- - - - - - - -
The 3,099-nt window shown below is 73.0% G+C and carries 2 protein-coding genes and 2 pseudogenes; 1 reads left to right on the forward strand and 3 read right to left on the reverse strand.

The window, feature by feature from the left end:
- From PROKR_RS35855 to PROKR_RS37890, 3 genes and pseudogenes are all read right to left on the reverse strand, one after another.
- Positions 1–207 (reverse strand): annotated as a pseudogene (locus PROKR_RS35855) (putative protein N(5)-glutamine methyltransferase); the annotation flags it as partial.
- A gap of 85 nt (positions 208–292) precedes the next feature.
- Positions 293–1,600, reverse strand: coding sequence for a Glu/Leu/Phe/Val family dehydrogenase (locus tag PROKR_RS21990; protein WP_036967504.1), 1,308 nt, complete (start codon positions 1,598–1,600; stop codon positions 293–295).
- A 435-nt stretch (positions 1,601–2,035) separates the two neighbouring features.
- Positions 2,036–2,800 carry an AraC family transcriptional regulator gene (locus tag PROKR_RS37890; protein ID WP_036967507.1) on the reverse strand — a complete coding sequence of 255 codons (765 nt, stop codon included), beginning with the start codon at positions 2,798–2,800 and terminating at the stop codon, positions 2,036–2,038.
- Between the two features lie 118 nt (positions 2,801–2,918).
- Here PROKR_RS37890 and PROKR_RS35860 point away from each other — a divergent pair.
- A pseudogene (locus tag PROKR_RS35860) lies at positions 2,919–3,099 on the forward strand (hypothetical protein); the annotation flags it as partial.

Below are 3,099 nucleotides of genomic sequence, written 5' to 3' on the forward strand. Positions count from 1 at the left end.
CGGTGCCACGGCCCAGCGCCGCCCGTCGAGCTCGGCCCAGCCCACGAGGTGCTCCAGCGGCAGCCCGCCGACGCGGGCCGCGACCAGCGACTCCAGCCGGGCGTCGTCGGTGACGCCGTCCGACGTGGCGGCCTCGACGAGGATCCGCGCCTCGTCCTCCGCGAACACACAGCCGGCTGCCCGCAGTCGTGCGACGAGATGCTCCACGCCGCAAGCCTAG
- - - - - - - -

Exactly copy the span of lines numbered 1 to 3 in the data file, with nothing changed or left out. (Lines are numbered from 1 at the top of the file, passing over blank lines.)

The 3,099-nt window shown below is 73.0% G+C and carries 2 protein-coding genes and 2 pseudogenes; 1 reads left to right on the forward strand and 3 read right to left on the reverse strand.

The window, feature by feature from the left end:
- From PROKR_RS35855 to PROKR_RS37890, 3 genes and pseudogenes are all read right to left on the reverse strand, one after another.